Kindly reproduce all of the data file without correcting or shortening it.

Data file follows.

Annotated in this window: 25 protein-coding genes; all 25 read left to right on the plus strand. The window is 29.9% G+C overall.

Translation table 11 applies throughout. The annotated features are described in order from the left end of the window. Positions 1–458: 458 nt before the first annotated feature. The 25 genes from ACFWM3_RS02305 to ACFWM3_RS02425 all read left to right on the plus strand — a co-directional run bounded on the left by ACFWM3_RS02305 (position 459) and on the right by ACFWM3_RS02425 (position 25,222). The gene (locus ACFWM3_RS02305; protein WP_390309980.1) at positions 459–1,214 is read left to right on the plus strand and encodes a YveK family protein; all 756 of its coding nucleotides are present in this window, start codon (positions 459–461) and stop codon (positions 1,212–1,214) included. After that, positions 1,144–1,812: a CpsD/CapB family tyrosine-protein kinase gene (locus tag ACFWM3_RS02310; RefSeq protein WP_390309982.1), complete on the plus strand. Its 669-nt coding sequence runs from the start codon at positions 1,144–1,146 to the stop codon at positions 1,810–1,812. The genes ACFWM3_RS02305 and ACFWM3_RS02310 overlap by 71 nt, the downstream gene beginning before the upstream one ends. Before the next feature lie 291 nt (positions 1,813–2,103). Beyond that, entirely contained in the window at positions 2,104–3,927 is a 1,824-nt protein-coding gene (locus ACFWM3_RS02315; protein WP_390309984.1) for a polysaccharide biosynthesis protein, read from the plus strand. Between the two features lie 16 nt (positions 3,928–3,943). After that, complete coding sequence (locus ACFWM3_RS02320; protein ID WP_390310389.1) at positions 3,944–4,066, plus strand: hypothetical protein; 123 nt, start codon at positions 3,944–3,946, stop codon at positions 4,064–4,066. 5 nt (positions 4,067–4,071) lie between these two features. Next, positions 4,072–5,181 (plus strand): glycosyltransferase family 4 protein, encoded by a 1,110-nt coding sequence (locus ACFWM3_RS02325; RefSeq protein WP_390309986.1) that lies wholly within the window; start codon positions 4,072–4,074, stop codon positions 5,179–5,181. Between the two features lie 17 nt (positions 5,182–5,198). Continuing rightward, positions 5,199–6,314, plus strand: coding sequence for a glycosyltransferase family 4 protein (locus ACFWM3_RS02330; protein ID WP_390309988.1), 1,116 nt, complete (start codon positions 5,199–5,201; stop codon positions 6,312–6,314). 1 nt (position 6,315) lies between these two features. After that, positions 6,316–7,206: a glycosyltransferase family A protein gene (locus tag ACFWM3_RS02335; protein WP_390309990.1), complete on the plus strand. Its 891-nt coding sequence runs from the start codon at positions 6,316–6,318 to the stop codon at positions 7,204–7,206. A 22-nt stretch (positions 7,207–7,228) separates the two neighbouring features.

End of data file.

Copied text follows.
Annotated in this window: 25 protein-coding genes; all 25 read left to right on the plus strand. The window is 29.9% G+C overall.

Translation table 11 applies throughout. The annotated features are described in order from the left end of the window. Positions 1–458: 458 nt before the first annotated feature. The 25 genes from ACFWM3_RS02305 to ACFWM3_RS02425 all read left to right on the plus strand — a co-directional run bounded on the left by ACFWM3_RS02305 (position 459) and on the right by ACFWM3_RS02425 (position 25,222). The gene (locus ACFWM3_RS02305; protein WP_390309980.1) at positions 459–1,214 is read left to right on the plus strand and encodes a YveK family protein; all 756 of its coding nucleotides are present in this window, start codon (positions 459–461) and stop codon (positions 1,212–1,214) included. After that, positions 1,144–1,812: a CpsD/CapB family tyrosine-protein kinase gene (locus tag ACFWM3_RS02310; RefSeq protein WP_390309982.1), complete on the plus strand. Its 669-nt coding sequence runs from the start codon at positions 1,144–1,146 to the stop codon at positions 1,810–1,812. The genes ACFWM3_RS02305 and ACFWM3_RS02310 overlap by 71 nt, the downstream gene beginning before the upstream one ends. Before the next feature lie 291 nt (positions 1,813–2,103). Beyond that, entirely contained in the window at positions 2,104–3,927 is a 1,824-nt protein-coding gene (locus ACFWM3_RS02315; protein WP_390309984.1) for a polysaccharide biosynthesis protein, read from the plus strand. Between the two features lie 16 nt (positions 3,928–3,943). After that, complete coding sequence (locus ACFWM3_RS02320; protein ID WP_390310389.1) at positions 3,944–4,066, plus strand: hypothetical protein; 123 nt, start codon at positions 3,944–3,946, stop codon at positions 4,064–4,066. 5 nt (positions 4,067–4,071) lie between these two features. Next, positions 4,072–5,181 (plus strand): glycosyltransferase family 4 protein, encoded by a 1,110-nt coding sequence (locus ACFWM3_RS02325; RefSeq protein WP_390309986.1) that lies wholly within the window; start codon positions 4,072–4,074, stop codon positions 5,179–5,181. Between the two features lie 17 nt (positions 5,182–5,198). Continuing rightward, positions 5,199–6,314, plus strand: coding sequence for a glycosyltransferase family 4 protein (locus ACFWM3_RS02330; protein ID WP_390309988.1), 1,116 nt, complete (start codon positions 5,199–5,201; stop codon positions 6,312–6,314). 1 nt (position 6,315) lies between these two features. After that, positions 6,316–7,206: a glycosyltransferase family A protein gene (locus tag ACFWM3_RS02335; protein WP_390309990.1), complete on the plus strand. Its 891-nt coding sequence runs from the start codon at positions 6,316–6,318 to the stop codon at positions 7,204–7,206. A 22-nt stretch (positions 7,207–7,228) separates the two neighbouring features.